Betty thought the Fruit Float tasted better REALLY cold. “It has big chunks of fruit in it, and was real easy to fix,” Betty added.

“Vicki made it, and all she did was pour it in a bowl, add milk, stir and it was ready. Her fiance, Mark, didn’t believe her, and I guess that’s why we tried it right away without letting it get cold.” Betty agreed the price wasn’t bad at 49 cents for four servings.

ALSO TRY: Ruby Slipper Jello Bundt cake recipe, plus how to make an orange jello pound cake (1978)

CATHY HEFT thought the raspberry Fruit Float had good flavor, but was too sweet. “Karr tried it and he doesn’t even like sweets,” Cathy said. “Julie and Gregg liked it. but Sharon didn’t. I just don’t like the sweetness of it.

“I couldn’t make one can of it into a regular dessert,” Cathy added. “I’d have to buy two cans. I think a dollar (plus adding your own milk) is too expensive to serve to a large family for dessert. I can buy seven or eight boxes of Jello for that, add fruit, and still come out ahead.”

Cathy said it was a good dessert to have on hand if company comes in and you needed something in a hurry. “My kids thought that Fruit Float was great! Laurie made it and got satisfaction from doing it as it is so easy. All of our kids love puddings and yogurt, and this dessert easily fits into either of these two categories.”

Vintage Libby's Fruit Float dessert mix - seventies (1)

BOB AND I only got to taste the Fruit Float, because Bobby, Laurie and Jackie had quickly devoured all theirs and everyone else’s.

From our “taste,” however, we did think it had a real good flavor and nice texture. The price is the only thing I can see wrong with Fruit Float. I can make as good a dessert, much cheaper, by mixing up an instant pudding and adding the fruit myself.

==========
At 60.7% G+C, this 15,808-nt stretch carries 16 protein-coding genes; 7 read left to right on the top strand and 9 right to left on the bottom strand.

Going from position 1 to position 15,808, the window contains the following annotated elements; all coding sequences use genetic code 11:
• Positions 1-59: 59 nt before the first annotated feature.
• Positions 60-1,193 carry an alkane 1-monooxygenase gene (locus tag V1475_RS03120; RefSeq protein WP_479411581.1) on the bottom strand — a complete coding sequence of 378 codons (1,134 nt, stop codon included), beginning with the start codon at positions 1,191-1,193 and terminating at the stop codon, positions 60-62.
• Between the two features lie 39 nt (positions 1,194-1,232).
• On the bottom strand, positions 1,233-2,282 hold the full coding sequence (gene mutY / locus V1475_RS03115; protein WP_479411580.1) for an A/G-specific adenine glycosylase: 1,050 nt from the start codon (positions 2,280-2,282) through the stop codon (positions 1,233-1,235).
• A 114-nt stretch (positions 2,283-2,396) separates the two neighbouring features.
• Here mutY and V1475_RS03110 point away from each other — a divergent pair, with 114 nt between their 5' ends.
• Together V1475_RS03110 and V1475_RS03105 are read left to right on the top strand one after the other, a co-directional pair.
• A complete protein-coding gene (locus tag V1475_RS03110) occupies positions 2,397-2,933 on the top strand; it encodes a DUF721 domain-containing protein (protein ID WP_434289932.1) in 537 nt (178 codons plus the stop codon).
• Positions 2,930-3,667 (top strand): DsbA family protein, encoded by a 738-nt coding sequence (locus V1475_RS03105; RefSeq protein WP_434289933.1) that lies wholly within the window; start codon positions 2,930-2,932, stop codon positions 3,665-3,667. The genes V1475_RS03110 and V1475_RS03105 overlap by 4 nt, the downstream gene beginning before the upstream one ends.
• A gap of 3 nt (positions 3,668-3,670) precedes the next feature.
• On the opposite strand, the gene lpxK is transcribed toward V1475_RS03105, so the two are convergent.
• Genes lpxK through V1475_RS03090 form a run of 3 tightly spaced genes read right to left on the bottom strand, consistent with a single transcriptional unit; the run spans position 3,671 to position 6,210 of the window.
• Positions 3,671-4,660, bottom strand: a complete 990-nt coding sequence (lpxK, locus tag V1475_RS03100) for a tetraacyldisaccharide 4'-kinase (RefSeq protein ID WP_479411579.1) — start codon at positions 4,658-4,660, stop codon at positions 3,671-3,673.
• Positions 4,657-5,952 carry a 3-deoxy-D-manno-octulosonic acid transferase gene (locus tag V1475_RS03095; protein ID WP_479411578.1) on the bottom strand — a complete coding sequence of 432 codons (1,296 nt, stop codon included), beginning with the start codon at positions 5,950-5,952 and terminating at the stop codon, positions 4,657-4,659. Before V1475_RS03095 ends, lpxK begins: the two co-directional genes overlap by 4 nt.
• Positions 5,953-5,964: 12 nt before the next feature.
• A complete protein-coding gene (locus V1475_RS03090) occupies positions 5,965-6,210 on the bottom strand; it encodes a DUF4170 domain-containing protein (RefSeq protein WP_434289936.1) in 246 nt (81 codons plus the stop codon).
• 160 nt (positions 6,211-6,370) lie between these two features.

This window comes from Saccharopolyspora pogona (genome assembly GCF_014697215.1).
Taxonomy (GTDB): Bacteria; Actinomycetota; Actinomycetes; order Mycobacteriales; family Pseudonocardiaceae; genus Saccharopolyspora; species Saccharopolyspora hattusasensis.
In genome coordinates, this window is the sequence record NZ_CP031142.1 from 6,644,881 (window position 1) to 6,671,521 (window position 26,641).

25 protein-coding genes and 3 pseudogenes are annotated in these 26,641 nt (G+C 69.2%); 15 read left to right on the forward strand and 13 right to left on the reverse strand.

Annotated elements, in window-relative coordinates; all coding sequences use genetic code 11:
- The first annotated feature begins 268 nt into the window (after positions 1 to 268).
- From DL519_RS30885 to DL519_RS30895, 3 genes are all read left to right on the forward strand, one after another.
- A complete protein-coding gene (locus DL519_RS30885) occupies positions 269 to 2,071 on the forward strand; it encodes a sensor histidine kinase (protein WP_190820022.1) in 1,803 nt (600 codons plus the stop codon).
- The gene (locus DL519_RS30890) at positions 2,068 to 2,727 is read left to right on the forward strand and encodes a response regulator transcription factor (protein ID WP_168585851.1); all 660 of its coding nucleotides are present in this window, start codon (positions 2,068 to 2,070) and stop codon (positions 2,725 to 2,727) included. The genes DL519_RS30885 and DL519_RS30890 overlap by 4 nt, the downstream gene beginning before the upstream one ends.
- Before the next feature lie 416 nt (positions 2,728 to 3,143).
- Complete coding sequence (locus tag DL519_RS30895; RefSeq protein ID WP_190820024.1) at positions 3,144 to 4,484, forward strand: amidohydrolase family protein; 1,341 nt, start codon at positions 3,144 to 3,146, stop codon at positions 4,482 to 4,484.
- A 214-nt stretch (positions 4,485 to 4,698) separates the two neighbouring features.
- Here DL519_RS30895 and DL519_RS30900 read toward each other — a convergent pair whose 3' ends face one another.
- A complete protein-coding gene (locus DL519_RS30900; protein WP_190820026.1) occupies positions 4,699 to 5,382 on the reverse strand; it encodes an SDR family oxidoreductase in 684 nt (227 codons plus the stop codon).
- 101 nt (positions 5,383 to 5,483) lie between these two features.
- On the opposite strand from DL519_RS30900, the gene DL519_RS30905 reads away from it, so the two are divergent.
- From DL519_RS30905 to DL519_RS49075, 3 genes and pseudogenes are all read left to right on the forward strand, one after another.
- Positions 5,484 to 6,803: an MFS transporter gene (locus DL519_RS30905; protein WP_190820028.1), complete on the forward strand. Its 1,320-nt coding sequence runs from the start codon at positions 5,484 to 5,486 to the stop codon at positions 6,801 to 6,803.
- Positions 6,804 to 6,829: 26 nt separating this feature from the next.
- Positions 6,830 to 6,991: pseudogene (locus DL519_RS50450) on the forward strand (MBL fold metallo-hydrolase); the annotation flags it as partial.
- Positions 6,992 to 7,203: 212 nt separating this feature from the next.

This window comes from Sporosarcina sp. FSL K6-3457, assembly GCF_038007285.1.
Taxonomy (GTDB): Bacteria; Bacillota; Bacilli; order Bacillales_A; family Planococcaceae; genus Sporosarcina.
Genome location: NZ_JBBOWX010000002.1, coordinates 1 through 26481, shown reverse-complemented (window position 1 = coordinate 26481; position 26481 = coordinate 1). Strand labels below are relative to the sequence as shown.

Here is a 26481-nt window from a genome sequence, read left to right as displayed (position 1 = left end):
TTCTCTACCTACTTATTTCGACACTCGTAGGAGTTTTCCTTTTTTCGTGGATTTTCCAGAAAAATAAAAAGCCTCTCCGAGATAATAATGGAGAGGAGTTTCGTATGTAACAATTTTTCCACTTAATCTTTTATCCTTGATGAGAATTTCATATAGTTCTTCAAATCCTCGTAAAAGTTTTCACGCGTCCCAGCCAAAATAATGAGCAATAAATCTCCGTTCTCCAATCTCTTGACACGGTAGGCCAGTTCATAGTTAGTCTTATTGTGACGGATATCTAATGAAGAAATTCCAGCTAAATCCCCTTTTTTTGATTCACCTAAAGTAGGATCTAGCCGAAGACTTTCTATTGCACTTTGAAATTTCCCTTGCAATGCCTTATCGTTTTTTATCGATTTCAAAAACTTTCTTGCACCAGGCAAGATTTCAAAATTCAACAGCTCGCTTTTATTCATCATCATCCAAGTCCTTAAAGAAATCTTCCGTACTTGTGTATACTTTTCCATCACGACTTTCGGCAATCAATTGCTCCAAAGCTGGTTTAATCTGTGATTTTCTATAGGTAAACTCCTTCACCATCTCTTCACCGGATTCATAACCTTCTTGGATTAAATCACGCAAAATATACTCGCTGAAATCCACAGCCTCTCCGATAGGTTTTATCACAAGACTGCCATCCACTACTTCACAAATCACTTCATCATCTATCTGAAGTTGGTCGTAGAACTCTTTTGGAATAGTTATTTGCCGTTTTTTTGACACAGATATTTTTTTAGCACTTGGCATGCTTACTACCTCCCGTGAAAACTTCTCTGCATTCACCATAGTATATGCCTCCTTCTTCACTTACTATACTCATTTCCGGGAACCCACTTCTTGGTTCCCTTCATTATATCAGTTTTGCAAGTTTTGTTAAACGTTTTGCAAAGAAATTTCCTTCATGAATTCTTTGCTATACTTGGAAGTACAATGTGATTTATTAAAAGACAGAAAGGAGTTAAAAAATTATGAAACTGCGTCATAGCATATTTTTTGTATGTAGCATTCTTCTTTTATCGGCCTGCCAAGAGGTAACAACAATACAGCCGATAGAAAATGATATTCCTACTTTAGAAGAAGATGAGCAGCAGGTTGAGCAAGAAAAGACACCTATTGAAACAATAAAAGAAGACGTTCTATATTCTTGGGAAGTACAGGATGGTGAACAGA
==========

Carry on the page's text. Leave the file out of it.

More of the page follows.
The 10-minute Fruit Float frozen dessert: Cherry Cream Pops recipe

Ingredients

1 envelope (2 ounces) whipped topping mix
1/2 cup cold milk
1/2 teaspoon almond extract
1 can cherry Fruit Float
1 cup miniature marshmallows

Directions

Whip topping as package directs using milk and almond extract in place of vanilla extract. Fold in Fruit Float until blended; add marshmallows. Fill eight 5-ounce paper cups and freeze, interesting plastic spoons when firm. Freeze solid, unmold to serve. Note: [10 minute] time does not include freezing.

You’ll like Libby’s — Fruit Float Cherry Dessert — the 30-second fruit float

Cherry Cream Frozen Pops with Fruit Float (1974)

MORE: Fruity no-bake yogurt pies: Strawberry supreme, lemon chiffon & double fruit fantastique pie recipes from the ’80s

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Comments on this story

5 Responses

  1. Whenever I eat peach yogurt I think of Fruit Float. I only liked the peach and strawberry

  2. oh my goodness I grew up on Libby’s fruit float! It was a highlight in my childhood and I just asked my mother about it and she did not remember it until I showed her the can. It was just the best and I have been looking for it for years but I suppose my search will be futile. I am a Libby’s fruit float fan always have been and always will be!